3 Reasons Your Keyword Has a Low Quality Score


When Larry Page and Sergey Brin first launched the Google search engine in January of 1996, no one, including the creators, realized the gold mine that they had just designed. By May 2011, Google had surpassed 1 billion unique visitors per month and had expanded to much more than just a search engine. Now with Google+, Gmail, Maps, Drive, Chrome, Shopping, News, YouTube and perhaps a self-operating automobile in the near future, Google has revolutionized the internet and, whether we like it or not, our lives as well.

Despite of the impact that Google has had on both our professional and personal lives, operating and understanding their advertising system can be a frustrating and tiresome process. As a Customer Success Specialist here at WordStream I get all sorts of questions; however the most frequent questions almost always concern Google's Quality Score.

In case you’re not familiar with Quality Score here’s a quick summary. In every AdWords account Google assigns a Quality Score to your keywords, ad groups, campaigns, site links, and ads. This number (1-10) is based on a number of different metrics including (but not limited to) click-through rate, quality of your landing page, keyword/ad relevance, keyword/search relevance, geographic performance, ad’s performance on a site, and your targeted devices.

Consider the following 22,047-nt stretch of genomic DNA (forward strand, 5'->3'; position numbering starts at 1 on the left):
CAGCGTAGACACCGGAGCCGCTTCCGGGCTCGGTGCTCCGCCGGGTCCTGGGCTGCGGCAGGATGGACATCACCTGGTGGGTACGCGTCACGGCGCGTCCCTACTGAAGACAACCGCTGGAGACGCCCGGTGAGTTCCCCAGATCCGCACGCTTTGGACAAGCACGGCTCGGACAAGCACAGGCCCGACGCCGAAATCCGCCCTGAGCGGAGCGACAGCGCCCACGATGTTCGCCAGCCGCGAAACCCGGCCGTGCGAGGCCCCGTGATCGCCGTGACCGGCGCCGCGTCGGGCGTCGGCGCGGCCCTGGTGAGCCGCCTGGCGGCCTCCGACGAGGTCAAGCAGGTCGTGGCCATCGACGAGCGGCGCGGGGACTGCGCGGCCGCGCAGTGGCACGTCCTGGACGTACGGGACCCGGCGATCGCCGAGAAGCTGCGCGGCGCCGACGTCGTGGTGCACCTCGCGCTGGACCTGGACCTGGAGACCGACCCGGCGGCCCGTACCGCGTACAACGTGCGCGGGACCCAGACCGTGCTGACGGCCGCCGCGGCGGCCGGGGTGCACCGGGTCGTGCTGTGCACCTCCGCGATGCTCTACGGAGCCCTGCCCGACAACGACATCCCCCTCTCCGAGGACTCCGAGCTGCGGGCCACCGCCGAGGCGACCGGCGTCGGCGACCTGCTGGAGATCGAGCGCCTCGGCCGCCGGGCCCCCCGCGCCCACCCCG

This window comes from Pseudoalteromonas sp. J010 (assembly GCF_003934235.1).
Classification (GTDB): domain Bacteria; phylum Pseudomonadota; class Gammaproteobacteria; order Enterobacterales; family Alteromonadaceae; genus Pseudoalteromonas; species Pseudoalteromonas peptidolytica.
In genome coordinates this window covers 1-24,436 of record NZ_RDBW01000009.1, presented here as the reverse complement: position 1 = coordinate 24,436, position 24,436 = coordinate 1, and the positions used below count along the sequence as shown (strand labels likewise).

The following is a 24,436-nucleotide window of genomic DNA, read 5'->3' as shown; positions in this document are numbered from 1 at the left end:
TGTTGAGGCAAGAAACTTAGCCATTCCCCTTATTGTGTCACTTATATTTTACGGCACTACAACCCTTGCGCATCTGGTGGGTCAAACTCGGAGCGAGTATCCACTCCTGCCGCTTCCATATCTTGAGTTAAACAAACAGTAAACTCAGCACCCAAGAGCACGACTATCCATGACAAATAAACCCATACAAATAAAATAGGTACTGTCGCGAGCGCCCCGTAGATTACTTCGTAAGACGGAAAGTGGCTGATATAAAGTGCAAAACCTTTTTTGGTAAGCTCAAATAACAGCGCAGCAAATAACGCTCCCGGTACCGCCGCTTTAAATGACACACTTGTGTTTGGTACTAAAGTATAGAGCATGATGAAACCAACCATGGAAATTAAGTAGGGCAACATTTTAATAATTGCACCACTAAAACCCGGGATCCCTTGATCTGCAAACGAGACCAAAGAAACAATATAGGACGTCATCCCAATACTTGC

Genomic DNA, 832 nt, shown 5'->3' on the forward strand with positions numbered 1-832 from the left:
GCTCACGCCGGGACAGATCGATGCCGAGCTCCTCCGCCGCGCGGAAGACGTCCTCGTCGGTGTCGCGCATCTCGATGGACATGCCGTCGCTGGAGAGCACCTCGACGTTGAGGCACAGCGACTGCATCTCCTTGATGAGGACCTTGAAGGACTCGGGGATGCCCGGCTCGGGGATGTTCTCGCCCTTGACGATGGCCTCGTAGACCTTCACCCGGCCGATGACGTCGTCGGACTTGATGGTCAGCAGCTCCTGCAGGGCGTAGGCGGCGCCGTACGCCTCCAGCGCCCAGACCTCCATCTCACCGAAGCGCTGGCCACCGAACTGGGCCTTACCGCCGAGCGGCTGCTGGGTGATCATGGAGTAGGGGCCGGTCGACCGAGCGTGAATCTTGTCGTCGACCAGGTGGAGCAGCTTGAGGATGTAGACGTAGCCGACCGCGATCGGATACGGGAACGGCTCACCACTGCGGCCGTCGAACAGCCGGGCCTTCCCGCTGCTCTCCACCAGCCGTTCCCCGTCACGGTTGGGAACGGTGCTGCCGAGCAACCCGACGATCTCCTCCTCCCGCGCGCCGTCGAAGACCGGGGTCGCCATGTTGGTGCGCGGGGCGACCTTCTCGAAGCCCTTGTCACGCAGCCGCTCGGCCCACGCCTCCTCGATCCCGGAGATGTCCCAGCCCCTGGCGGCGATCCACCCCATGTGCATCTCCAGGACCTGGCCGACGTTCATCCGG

Ad Level Quality Score

While Google assigns a Quality Score to a number of areas in your account, some of the most vital are your keyword Quality Scores. Now, there are a number of reasons why you may have a low keyword Quality Score; in this blog post I will highlight three. However it’s important to first understand that Quality Score (whether at the keyword level or elsewhere) is industry dependent. Therefore, accounts that advertise in fields like insurance, software technology, loans, and mortgages tend to have lower Quality Scores because there is more competition. Yet if you eliminate the competitiveness of the field from the equation, Quality Score is calculated in the same way for all advertisers.  Here are the three mains reasons why you may have a low KEYWORD Quality Score: 

Keyword Level Quality Score

Reason #1: Your CTR stinks.

The main determinant in a good Quality Score is a high click-through rate. A high CTR for a particular keyword means that users are clicking on your ad when their search query matches with one of your keywords. If you have a low CTR there’s a good chance that Google is going to give you a bad Quality Score, which can end up costing you money in the long run.